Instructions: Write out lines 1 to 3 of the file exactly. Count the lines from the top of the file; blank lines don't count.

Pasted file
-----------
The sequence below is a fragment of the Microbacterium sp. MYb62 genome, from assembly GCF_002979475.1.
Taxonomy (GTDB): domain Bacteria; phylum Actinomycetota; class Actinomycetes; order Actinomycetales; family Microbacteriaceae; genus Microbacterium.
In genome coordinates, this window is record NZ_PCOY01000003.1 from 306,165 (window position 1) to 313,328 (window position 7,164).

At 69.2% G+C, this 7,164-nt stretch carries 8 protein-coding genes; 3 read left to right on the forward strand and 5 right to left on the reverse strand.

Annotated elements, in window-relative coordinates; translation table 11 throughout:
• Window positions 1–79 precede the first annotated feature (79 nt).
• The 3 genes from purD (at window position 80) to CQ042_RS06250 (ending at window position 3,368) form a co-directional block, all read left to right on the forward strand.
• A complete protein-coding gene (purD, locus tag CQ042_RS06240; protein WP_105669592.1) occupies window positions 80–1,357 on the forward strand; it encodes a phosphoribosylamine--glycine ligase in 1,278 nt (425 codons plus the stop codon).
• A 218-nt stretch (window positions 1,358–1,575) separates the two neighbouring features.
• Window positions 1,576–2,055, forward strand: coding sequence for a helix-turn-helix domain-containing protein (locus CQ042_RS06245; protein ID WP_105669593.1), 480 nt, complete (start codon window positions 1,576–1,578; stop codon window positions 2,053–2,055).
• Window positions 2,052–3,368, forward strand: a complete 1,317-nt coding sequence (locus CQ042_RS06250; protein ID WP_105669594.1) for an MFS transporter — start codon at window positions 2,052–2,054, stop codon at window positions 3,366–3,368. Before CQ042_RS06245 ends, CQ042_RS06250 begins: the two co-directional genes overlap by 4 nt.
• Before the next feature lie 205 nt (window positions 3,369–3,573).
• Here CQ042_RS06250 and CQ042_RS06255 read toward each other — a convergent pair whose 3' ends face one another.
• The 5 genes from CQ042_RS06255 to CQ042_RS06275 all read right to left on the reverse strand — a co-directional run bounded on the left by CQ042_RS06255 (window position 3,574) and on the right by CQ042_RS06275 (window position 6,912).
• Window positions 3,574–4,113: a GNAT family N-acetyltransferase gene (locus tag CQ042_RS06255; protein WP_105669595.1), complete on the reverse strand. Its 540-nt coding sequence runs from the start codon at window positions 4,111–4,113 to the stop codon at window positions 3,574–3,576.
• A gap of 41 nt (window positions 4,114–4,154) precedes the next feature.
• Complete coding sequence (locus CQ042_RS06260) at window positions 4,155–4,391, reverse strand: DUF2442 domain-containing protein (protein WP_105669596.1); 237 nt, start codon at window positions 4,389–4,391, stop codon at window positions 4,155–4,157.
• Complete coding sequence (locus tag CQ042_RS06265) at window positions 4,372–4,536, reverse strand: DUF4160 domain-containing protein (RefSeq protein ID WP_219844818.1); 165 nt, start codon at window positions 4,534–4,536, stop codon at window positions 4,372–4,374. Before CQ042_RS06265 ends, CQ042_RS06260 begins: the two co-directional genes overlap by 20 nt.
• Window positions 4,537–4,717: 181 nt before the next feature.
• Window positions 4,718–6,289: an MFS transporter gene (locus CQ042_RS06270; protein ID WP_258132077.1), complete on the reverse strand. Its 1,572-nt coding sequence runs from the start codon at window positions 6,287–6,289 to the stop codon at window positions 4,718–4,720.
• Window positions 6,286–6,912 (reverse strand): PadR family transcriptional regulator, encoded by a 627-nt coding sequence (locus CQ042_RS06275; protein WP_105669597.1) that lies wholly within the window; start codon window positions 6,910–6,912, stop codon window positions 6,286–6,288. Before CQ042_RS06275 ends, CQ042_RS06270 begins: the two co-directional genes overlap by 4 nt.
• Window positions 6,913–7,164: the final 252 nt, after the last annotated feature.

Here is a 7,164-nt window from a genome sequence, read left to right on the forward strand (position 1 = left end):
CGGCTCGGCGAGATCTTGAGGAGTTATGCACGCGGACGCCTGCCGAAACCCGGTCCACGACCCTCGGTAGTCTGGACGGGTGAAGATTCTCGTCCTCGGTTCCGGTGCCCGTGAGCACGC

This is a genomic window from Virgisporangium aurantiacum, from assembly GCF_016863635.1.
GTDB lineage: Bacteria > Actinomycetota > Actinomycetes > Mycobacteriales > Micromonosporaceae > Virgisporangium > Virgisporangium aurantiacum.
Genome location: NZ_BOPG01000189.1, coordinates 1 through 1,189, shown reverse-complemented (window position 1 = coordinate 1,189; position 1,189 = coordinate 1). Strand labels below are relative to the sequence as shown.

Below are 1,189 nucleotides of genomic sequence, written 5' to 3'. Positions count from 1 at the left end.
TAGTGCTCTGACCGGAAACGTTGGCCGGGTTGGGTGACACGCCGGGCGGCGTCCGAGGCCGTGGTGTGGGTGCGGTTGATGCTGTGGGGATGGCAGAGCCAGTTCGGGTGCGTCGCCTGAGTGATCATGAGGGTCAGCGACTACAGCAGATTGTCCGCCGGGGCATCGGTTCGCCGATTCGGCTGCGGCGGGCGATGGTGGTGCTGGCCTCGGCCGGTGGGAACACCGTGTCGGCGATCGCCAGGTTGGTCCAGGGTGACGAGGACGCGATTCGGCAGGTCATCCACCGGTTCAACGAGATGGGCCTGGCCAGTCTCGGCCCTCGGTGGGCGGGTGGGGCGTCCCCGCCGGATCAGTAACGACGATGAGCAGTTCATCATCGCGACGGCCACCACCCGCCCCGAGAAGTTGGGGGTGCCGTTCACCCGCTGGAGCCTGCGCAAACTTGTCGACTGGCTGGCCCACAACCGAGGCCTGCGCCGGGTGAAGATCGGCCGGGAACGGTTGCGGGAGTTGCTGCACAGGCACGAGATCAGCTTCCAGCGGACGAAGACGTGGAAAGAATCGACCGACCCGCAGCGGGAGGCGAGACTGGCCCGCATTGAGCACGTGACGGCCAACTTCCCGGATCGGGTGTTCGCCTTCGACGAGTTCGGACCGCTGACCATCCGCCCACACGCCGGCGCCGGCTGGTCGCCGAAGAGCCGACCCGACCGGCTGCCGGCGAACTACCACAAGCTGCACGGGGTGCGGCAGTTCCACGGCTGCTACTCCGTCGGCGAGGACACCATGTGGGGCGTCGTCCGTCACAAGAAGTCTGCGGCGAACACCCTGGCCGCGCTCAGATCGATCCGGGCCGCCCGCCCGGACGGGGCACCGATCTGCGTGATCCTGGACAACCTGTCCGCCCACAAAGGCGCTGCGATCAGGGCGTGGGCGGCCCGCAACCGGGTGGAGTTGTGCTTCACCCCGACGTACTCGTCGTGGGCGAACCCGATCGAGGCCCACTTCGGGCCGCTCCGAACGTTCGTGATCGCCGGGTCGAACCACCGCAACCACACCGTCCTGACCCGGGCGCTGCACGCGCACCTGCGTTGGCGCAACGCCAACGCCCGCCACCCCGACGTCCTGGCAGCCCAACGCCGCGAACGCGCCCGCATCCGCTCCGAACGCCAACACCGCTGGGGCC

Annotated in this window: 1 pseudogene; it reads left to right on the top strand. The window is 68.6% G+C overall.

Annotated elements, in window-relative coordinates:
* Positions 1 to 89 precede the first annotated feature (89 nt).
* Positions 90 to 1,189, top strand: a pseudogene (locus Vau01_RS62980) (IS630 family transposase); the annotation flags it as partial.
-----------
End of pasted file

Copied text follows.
The sequence below is a fragment of the Microbacterium sp. MYb62 genome, from assembly GCF_002979475.1.
Taxonomy (GTDB): domain Bacteria; phylum Actinomycetota; class Actinomycetes; order Actinomycetales; family Microbacteriaceae; genus Microbacterium.
In genome coordinates, this window is record NZ_PCOY01000003.1 from 306,165 (window position 1) to 313,328 (window position 7,164).